I wanted to teach yoga. I started teaching group fitness classes when my first born was 6 months old. I began with aqua and quickly added hi-lo, which is traditional grapevine, hand claps, and side-step- type aerobics. Step, kick-boxing, weightlifting, circuits, and indoor cycling followed. I even dabbled in Zumba (sooooo not my thing). I was the kind of gym rat who thought yoga wasn't real exercise. Not enough movement. Not enough sweating. A back injury forced me to challenge my own beliefs about this ancient discipline. I read studies about the benefits of yoga for lower back pain and attended my 1st class. The poses were challenging and athletic...and I was hooked.
After practicing for several months, I studied and passed a certification course to teach my own yoga classes. I decided yoga would be the key to my longevity in an industry that can be youth -obsessed and injury inducing. The small gym I was working for at the time allowed me to begin teaching the format for practice before I was even fully certified. But when that business shuttered, it was difficult to find and keep another class. I taught for two other small gyms that went under (I don't think I was the common denominator), and the large chain gym that employed me to teach Body Pump and indoor cycling had no yoga classes to offer me.
In the midst of waiting and hoping for a class, on of my students planted an idea by saying, "If you ever taught a class out of your house, I would come." The idea did not initially appear to me, but looked much mroe attractive after 3 years of waiting. The freedom to make it an outreach opportunity excited me as well. I could end classes with devotional thoughts and prayers - something I couldn't do in a large commercial setting. So I planned, and I researched, and I advertised among my neighbors and friends.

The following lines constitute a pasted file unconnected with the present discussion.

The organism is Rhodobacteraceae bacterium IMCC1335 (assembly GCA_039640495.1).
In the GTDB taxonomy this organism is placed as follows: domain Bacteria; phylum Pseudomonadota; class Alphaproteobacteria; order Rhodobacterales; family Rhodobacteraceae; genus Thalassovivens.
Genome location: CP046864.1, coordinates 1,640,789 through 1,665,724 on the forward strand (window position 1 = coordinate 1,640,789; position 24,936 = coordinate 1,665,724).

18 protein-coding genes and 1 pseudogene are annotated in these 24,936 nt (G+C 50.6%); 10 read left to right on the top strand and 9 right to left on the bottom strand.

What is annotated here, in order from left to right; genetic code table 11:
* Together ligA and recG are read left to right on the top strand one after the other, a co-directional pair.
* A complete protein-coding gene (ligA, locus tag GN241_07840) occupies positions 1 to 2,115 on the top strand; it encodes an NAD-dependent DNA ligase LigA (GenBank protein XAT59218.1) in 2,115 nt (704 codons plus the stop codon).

The first couple of classes were fun and exciting. But then my neighbor decided it was too hard. And one friend went on an extended vacation. One student kept having to schedule meetings during class time. And so on, and so forth. For one reason or another, there were fewer participants in class every week. And then there were none. I was so very disappointed to have to discontinue the lessons.
I branded myself with an "F" for failure. I don't know if any of you can relate, but if I let myself dwell on my past flops, it can seem like a recurring theme in my life. There are the writing submission rejections, the diet plans that fizzled out, the invitations declined, the projects I've tried to rally support for, the ministries I've attempted to start, and the event I planned and then had to cancel. At times, I feel like nother ever really goes my way.
When it comes to putting myself out on a limb, I'm a little bruised and timid. It stinks to see your plans go down in flames. It's exhausting to work hard and have no visible fruit to show for it. So to fight off the discouragement that can easily overtake me, I have to remind myself that God never promises us wordly success. In Isaiah chapter 6, God sends His prophet to testify to a people who He knows will not listen. And when Moses approached the throne of Pharoah, God closed the ruler's ears to the requests. I can't pretend to understand why God allows failure - or why He does anything for that matter, but I do know He has a plan. A plan that will work for my good. And THIS is what He promises, "My grace is sufficient for you, for my power is made perfect in weakness." So, like Paul, "I will boast all the more gladly of my weaknesses, so that the power of Christ may rest upon me." Paul says he's content, for Christ's sake, with weaknesses, insults, hardships, persecutions, and calamities. I can't pretend to be content, but I'll work on it. "For when I am weak, then I am strong." 2 Corinthians 12:9-10